Adam Afriyie, the MP for Windsor, has welcomed unemployment statistics today showing that the British jobs miracle is continuing unabated. Despite analysts predicting a decrease in employment of 13,000, the number of people employed rose by 102,000. The value of the Pound rose to $1.42, equivalent to its value before the UK voted to leave the EU.
The same was true of Windsor, were unemployment hit a fresh low of 405, or 0.7%. Windsor, traditionally in the lowest 10% of constituencies for unemployment, is now in the lowest 3% of constituencies!
Nationally, the employment rate has reached 75.3%, the highest rate since records began in 1971. This is significantly higher than the peak employment rate under the last Labour Government, which reached 73.1% prior to Labour’s Great Recession.
The MP for the Windsor constituency, Adam Afriyie welcomed the figures:
“What an excellent start to the year. Far from the gloomy predictions this time last year, unemployment is dropping and the strength of the Pound is rising!
“The Government’s firm but fair policies on welfare reform and raising the Personal Allowance have succeeded in making work pay and leading to the highest ever employment rate.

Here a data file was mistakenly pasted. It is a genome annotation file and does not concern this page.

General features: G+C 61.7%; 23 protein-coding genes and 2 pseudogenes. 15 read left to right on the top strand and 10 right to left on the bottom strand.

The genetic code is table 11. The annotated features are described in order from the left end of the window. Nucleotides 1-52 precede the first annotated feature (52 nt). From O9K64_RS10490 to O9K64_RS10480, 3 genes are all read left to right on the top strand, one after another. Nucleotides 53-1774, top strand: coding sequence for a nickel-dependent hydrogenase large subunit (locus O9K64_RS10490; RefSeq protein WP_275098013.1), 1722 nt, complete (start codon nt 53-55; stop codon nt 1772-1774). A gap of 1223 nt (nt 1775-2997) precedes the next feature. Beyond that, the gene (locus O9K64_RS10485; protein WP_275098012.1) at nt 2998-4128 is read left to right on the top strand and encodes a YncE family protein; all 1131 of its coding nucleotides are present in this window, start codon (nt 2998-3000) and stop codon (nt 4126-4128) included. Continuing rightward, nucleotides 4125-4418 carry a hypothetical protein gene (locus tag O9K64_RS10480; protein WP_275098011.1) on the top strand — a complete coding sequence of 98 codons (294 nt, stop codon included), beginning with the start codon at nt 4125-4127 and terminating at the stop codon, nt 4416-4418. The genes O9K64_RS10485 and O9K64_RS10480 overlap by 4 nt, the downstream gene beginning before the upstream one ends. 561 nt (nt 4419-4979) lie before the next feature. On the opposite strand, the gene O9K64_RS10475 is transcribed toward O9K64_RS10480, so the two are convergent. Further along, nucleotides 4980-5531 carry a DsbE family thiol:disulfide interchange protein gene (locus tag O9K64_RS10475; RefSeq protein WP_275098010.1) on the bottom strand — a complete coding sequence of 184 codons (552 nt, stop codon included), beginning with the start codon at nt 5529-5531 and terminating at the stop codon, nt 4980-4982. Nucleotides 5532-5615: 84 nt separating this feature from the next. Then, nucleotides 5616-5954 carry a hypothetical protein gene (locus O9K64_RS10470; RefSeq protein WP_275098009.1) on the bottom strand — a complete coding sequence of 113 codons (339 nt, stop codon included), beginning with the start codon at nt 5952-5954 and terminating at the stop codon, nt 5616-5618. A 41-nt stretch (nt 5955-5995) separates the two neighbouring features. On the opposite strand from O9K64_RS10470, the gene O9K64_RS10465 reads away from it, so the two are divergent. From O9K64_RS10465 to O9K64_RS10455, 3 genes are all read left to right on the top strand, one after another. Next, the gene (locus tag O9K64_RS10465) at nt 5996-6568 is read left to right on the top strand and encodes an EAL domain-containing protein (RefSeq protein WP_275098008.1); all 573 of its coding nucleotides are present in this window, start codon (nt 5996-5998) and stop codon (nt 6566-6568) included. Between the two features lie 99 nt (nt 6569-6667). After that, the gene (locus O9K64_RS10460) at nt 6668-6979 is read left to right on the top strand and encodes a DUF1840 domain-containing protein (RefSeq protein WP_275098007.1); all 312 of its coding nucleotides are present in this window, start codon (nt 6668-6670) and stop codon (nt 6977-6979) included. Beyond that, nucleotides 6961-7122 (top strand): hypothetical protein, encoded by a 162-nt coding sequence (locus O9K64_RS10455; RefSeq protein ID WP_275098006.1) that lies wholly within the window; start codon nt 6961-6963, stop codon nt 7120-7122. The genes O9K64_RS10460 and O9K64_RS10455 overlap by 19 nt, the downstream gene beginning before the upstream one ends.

“It is clear that the markets have profound confidence in this Government’s plan for an Industrial Strategy focussed on building the right environment for investment and exports outside of the Single Market and an education and immigration system designed to fill the skills gaps.
“I am confident that these policies, combined with our dynamic business culture, unmatched anywhere else in Europe, should make us optimistic about our economic future outside of the European Union.”
Note to editors
1. Adam Afriyie is the Prime Minister’s Trade Envoy to Ghana.
2. He has a strong background in science, technology and innovation.
4. He was shadow Minister for Science from 2007-2010 and has a background in the information services and technology sector.
a. Total unemployment – 405
b. Rate of unemployment – 0.7%
c. Ranked – 630th of 650
d. Youth unemployment (18-24) - 50 (figures are rounded to the nearest 5)